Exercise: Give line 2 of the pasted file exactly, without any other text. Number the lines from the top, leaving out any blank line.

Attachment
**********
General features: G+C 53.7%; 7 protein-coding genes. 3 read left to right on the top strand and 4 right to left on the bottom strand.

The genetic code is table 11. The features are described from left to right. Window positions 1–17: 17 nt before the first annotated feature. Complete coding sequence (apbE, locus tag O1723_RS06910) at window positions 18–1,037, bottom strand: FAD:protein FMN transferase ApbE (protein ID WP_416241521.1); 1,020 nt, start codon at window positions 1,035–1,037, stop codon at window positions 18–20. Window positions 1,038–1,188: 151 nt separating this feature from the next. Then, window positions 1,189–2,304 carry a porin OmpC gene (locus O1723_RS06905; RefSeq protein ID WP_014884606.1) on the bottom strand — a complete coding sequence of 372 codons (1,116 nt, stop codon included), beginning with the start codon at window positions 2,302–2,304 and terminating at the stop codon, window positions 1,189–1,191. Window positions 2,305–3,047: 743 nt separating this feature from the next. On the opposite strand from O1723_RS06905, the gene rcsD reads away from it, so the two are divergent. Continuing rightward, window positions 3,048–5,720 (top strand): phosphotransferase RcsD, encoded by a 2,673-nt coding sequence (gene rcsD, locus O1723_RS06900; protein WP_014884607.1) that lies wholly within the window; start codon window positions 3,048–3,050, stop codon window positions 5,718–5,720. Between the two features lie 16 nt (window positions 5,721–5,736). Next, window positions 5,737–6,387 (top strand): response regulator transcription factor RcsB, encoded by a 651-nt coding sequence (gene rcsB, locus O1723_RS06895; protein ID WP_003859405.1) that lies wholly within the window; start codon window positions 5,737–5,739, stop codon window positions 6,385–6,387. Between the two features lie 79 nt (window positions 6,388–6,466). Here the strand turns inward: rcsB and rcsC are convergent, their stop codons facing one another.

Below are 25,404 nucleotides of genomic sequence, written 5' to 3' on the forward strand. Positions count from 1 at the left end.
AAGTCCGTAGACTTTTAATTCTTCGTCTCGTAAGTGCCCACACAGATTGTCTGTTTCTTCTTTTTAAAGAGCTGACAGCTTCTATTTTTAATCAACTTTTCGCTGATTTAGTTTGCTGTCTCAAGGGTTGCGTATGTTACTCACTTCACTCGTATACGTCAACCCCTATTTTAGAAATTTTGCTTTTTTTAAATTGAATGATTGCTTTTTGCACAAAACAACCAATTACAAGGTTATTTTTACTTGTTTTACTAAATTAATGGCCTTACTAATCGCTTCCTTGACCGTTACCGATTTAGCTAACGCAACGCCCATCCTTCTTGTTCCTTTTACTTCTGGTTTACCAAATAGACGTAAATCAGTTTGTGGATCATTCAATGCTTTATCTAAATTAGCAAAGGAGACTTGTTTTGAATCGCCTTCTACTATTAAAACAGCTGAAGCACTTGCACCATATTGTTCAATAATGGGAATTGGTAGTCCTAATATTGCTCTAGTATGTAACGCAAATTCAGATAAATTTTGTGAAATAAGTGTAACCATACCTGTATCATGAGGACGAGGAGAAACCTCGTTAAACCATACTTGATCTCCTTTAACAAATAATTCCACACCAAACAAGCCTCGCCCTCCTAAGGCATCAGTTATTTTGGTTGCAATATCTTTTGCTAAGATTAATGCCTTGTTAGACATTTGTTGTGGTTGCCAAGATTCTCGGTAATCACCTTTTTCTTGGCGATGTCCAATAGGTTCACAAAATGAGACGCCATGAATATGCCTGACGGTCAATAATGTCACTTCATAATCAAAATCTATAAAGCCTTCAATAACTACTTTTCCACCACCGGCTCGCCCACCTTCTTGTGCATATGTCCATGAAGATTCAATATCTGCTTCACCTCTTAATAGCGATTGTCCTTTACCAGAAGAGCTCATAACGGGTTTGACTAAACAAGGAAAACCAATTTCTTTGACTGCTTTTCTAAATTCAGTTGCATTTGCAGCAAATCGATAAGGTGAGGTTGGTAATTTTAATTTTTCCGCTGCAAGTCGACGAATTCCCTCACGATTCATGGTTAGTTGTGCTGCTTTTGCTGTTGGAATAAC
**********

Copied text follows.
The genetic code is table 11. The features are described from left to right. Window positions 1–17: 17 nt before the first annotated feature. Complete coding sequence (apbE, locus tag O1723_RS06910) at window positions 18–1,037, bottom strand: FAD:protein FMN transferase ApbE (protein ID WP_416241521.1); 1,020 nt, start codon at window positions 1,035–1,037, stop codon at window positions 18–20. Window positions 1,038–1,188: 151 nt separating this feature from the next. Then, window positions 1,189–2,304 carry a porin OmpC gene (locus O1723_RS06905; RefSeq protein ID WP_014884606.1) on the bottom strand — a complete coding sequence of 372 codons (1,116 nt, stop codon included), beginning with the start codon at window positions 2,302–2,304 and terminating at the stop codon, window positions 1,189–1,191. Window positions 2,305–3,047: 743 nt separating this feature from the next. On the opposite strand from O1723_RS06905, the gene rcsD reads away from it, so the two are divergent. Continuing rightward, window positions 3,048–5,720 (top strand): phosphotransferase RcsD, encoded by a 2,673-nt coding sequence (gene rcsD, locus O1723_RS06900; protein WP_014884607.1) that lies wholly within the window; start codon window positions 3,048–3,050, stop codon window positions 5,718–5,720. Between the two features lie 16 nt (window positions 5,721–5,736). Next, window positions 5,737–6,387 (top strand): response regulator transcription factor RcsB, encoded by a 651-nt coding sequence (gene rcsB, locus O1723_RS06895; protein ID WP_003859405.1) that lies wholly within the window; start codon window positions 5,737–5,739, stop codon window positions 6,385–6,387. Between the two features lie 79 nt (window positions 6,388–6,466). Here the strand turns inward: rcsB and rcsC are convergent, their stop codons facing one another.